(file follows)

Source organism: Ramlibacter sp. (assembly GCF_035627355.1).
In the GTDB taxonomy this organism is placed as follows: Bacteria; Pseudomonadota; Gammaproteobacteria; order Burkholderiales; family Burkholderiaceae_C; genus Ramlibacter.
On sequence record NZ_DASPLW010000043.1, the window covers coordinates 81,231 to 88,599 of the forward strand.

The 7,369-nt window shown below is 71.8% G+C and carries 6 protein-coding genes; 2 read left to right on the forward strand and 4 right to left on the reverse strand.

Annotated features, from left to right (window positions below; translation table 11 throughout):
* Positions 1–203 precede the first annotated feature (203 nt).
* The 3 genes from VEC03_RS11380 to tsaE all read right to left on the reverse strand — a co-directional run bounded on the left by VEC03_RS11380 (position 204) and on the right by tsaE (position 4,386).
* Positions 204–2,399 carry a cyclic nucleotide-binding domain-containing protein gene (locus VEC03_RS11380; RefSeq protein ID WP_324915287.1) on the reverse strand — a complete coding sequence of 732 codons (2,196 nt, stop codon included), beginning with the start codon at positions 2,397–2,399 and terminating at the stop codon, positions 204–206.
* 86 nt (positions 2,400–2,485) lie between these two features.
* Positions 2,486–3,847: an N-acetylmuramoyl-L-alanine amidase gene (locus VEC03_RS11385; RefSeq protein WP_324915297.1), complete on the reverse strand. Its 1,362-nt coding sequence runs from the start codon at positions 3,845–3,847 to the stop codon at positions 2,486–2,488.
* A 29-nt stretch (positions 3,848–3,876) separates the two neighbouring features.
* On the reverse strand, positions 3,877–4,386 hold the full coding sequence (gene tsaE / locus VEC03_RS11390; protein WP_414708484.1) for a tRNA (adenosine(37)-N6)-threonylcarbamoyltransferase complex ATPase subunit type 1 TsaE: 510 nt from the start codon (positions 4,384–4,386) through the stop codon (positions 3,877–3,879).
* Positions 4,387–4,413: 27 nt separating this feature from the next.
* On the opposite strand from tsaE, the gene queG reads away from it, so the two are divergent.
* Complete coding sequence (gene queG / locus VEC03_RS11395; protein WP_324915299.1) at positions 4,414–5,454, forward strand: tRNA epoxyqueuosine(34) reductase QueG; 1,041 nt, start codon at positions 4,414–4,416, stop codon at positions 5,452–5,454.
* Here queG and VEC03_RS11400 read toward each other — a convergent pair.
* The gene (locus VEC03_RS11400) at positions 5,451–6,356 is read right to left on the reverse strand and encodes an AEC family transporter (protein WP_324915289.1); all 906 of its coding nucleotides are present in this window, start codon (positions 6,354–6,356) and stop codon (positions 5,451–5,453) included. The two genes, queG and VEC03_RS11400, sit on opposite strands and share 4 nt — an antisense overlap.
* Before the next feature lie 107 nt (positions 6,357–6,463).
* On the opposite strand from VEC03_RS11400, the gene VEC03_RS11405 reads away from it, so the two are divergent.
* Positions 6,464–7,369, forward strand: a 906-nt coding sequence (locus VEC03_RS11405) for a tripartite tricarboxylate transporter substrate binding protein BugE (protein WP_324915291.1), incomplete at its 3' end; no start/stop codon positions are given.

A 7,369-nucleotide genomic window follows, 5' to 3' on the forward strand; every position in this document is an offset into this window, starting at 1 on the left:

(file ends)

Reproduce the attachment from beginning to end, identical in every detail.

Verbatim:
Source organism: Ramlibacter sp. (assembly GCF_035627355.1).
In the GTDB taxonomy this organism is placed as follows: Bacteria; Pseudomonadota; Gammaproteobacteria; order Burkholderiales; family Burkholderiaceae_C; genus Ramlibacter.
On sequence record NZ_DASPLW010000043.1, the window covers coordinates 81,231 to 88,599 of the forward strand.

The 7,369-nt window shown below is 71.8% G+C and carries 6 protein-coding genes; 2 read left to right on the forward strand and 4 right to left on the reverse strand.

Annotated features, from left to right (window positions below; translation table 11 throughout):
* Positions 1–203 precede the first annotated feature (203 nt).
* The 3 genes from VEC03_RS11380 to tsaE all read right to left on the reverse strand — a co-directional run bounded on the left by VEC03_RS11380 (position 204) and on the right by tsaE (position 4,386).
* Positions 204–2,399 carry a cyclic nucleotide-binding domain-containing protein gene (locus VEC03_RS11380; RefSeq protein ID WP_324915287.1) on the reverse strand — a complete coding sequence of 732 codons (2,196 nt, stop codon included), beginning with the start codon at positions 2,397–2,399 and terminating at the stop codon, positions 204–206.
* 86 nt (positions 2,400–2,485) lie between these two features.
* Positions 2,486–3,847: an N-acetylmuramoyl-L-alanine amidase gene (locus VEC03_RS11385; RefSeq protein WP_324915297.1), complete on the reverse strand. Its 1,362-nt coding sequence runs from the start codon at positions 3,845–3,847 to the stop codon at positions 2,486–2,488.
* A 29-nt stretch (positions 3,848–3,876) separates the two neighbouring features.
* On the reverse strand, positions 3,877–4,386 hold the full coding sequence (gene tsaE / locus VEC03_RS11390; protein WP_414708484.1) for a tRNA (adenosine(37)-N6)-threonylcarbamoyltransferase complex ATPase subunit type 1 TsaE: 510 nt from the start codon (positions 4,384–4,386) through the stop codon (positions 3,877–3,879).
* Positions 4,387–4,413: 27 nt separating this feature from the next.
* On the opposite strand from tsaE, the gene queG reads away from it, so the two are divergent.
* Complete coding sequence (gene queG / locus VEC03_RS11395; protein WP_324915299.1) at positions 4,414–5,454, forward strand: tRNA epoxyqueuosine(34) reductase QueG; 1,041 nt, start codon at positions 4,414–4,416, stop codon at positions 5,452–5,454.
* Here queG and VEC03_RS11400 read toward each other — a convergent pair.
* The gene (locus VEC03_RS11400) at positions 5,451–6,356 is read right to left on the reverse strand and encodes an AEC family transporter (protein WP_324915289.1); all 906 of its coding nucleotides are present in this window, start codon (positions 6,354–6,356) and stop codon (positions 5,451–5,453) included. The two genes, queG and VEC03_RS11400, sit on opposite strands and share 4 nt — an antisense overlap.
* Before the next feature lie 107 nt (positions 6,357–6,463).
* On the opposite strand from VEC03_RS11400, the gene VEC03_RS11405 reads away from it, so the two are divergent.
* Positions 6,464–7,369, forward strand: a 906-nt coding sequence (locus VEC03_RS11405) for a tripartite tricarboxylate transporter substrate binding protein BugE (protein WP_324915291.1), incomplete at its 3' end; no start/stop codon positions are given.

A 7,369-nucleotide genomic window follows, 5' to 3' on the forward strand; every position in this document is an offset into this window, starting at 1 on the left: